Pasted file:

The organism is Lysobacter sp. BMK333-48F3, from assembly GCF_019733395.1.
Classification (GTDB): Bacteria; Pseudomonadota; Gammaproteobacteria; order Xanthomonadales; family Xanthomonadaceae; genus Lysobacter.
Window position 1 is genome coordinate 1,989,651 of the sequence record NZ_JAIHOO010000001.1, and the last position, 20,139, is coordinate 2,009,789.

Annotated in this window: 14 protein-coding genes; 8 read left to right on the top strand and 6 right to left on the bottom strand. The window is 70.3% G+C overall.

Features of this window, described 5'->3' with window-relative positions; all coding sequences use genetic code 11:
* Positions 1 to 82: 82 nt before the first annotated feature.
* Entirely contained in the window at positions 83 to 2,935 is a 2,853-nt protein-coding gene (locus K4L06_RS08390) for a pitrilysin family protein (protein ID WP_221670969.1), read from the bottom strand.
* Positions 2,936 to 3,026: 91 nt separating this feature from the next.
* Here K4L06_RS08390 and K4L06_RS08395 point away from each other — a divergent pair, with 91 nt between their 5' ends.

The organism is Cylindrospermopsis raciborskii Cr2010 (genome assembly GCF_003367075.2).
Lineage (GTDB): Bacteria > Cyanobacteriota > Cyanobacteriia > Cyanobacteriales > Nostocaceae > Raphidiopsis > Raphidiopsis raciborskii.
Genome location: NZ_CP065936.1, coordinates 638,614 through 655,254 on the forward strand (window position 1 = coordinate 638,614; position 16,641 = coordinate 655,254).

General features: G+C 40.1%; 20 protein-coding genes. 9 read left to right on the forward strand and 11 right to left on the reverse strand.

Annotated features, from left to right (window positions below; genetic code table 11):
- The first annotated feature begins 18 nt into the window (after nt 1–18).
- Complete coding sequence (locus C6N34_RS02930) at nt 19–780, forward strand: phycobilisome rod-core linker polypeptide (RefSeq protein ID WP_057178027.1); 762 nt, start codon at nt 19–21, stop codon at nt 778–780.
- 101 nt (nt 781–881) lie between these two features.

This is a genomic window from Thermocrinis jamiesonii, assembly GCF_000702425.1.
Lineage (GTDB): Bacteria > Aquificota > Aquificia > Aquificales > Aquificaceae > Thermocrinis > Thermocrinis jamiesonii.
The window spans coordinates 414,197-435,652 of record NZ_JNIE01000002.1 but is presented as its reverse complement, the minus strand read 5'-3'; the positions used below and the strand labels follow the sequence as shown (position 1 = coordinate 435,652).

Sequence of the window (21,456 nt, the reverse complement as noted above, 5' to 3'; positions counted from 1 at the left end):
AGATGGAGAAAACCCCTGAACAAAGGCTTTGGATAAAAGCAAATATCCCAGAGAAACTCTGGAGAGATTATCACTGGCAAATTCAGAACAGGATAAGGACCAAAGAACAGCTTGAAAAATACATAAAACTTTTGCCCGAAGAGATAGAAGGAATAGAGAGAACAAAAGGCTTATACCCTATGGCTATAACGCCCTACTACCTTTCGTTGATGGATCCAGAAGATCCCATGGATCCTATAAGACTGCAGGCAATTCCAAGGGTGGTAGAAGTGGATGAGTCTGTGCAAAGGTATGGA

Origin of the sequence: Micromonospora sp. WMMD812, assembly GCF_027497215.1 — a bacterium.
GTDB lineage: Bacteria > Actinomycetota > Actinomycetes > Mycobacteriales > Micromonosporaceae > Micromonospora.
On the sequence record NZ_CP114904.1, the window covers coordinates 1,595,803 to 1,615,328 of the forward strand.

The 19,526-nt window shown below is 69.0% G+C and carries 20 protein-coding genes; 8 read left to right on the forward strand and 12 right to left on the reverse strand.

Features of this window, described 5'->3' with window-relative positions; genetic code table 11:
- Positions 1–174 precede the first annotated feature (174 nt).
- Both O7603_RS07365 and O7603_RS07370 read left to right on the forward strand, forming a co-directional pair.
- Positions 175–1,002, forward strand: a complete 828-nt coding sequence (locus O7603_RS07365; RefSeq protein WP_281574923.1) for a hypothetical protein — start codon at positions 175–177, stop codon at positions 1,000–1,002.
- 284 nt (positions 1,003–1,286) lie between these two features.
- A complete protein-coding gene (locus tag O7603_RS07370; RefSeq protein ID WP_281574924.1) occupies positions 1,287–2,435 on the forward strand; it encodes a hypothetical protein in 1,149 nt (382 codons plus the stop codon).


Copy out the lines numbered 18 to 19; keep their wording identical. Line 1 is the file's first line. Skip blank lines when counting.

This is a genomic window from Thermocrinis jamiesonii, assembly GCF_000702425.1.
Lineage (GTDB): Bacteria > Aquificota > Aquificia > Aquificales > Aquificaceae > Thermocrinis > Thermocrinis jamiesonii.